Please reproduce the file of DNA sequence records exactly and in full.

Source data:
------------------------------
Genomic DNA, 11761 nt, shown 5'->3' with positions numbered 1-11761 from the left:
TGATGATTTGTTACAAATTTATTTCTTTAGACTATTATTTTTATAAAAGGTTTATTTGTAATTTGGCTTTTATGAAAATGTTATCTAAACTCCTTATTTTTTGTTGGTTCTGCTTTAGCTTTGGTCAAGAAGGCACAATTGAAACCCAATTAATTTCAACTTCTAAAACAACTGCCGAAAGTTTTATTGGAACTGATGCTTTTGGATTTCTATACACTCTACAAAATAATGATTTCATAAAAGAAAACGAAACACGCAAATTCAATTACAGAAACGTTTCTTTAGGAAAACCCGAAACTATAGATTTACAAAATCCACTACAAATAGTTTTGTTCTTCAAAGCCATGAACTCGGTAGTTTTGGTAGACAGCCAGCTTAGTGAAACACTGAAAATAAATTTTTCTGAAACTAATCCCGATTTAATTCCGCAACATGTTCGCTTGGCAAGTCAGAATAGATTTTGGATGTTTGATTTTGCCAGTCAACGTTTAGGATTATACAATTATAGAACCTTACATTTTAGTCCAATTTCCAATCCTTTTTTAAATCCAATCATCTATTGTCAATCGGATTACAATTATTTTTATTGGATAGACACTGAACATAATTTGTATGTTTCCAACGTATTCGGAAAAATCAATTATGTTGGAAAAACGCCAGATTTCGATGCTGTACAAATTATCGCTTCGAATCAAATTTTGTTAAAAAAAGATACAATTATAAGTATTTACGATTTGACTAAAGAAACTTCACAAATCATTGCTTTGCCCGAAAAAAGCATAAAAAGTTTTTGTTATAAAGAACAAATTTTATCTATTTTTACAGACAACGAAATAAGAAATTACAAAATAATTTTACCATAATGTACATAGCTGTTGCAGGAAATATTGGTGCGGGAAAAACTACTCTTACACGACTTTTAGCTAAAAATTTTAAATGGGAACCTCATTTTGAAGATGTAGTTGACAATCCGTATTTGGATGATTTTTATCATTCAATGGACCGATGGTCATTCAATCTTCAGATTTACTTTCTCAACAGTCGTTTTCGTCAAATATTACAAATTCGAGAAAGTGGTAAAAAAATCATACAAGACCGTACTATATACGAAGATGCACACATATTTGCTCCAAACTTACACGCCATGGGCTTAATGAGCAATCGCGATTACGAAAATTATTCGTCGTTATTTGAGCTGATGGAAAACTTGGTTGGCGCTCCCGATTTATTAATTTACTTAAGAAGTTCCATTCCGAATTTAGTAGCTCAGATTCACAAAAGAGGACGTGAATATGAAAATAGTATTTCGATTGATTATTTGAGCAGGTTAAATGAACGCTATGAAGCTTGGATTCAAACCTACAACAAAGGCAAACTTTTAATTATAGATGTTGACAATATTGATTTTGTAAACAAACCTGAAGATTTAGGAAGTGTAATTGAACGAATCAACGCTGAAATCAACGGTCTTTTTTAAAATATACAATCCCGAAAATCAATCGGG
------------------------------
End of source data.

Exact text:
Genomic DNA, 11761 nt, shown 5'->3' with positions numbered 1-11761 from the left:
TGATGATTTGTTACAAATTTATTTCTTTAGACTATTATTTTTATAAAAGGTTTATTTGTAATTTGGCTTTTATGAAAATGTTATCTAAACTCCTTATTTTTTGTTGGTTCTGCTTTAGCTTTGGTCAAGAAGGCACAATTGAAACCCAATTAATTTCAACTTCTAAAACAACTGCCGAAAGTTTTATTGGAACTGATGCTTTTGGATTTCTATACACTCTACAAAATAATGATTTCATAAAAGAAAACGAAACACGCAAATTCAATTACAGAAACGTTTCTTTAGGAAAACCCGAAACTATAGATTTACAAAATCCACTACAAATAGTTTTGTTCTTCAAAGCCATGAACTCGGTAGTTTTGGTAGACAGCCAGCTTAGTGAAACACTGAAAATAAATTTTTCTGAAACTAATCCCGATTTAATTCCGCAACATGTTCGCTTGGCAAGTCAGAATAGATTTTGGATGTTTGATTTTGCCAGTCAACGTTTAGGATTATACAATTATAGAACCTTACATTTTAGTCCAATTTCCAATCCTTTTTTAAATCCAATCATCTATTGTCAATCGGATTACAATTATTTTTATTGGATAGACACTGAACATAATTTGTATGTTTCCAACGTATTCGGAAAAATCAATTATGTTGGAAAAACGCCAGATTTCGATGCTGTACAAATTATCGCTTCGAATCAAATTTTGTTAAAAAAAGATACAATTATAAGTATTTACGATTTGACTAAAGAAACTTCACAAATCATTGCTTTGCCCGAAAAAAGCATAAAAAGTTTTTGTTATAAAGAACAAATTTTATCTATTTTTACAGACAACGAAATAAGAAATTACAAAATAATTTTACCATAATGTACATAGCTGTTGCAGGAAATATTGGTGCGGGAAAAACTACTCTTACACGACTTTTAGCTAAAAATTTTAAATGGGAACCTCATTTTGAAGATGTAGTTGACAATCCGTATTTGGATGATTTTTATCATTCAATGGACCGATGGTCATTCAATCTTCAGATTTACTTTCTCAACAGTCGTTTTCGTCAAATATTACAAATTCGAGAAAGTGGTAAAAAAATCATACAAGACCGTACTATATACGAAGATGCACACATATTTGCTCCAAACTTACACGCCATGGGCTTAATGAGCAATCGCGATTACGAAAATTATTCGTCGTTATTTGAGCTGATGGAAAACTTGGTTGGCGCTCCCGATTTATTAATTTACTTAAGAAGTTCCATTCCGAATTTAGTAGCTCAGATTCACAAAAGAGGACGTGAATATGAAAATAGTATTTCGATTGATTATTTGAGCAGGTTAAATGAACGCTATGAAGCTTGGATTCAAACCTACAACAAAGGCAAACTTTTAATTATAGATGTTGACAATATTGATTTTGTAAACAAACCTGAAGATTTAGGAAGTGTAATTGAACGAATCAACGCTGAAATCAACGGTCTTTTTTAAAATATACAATCCCGAAAATCAATCGGG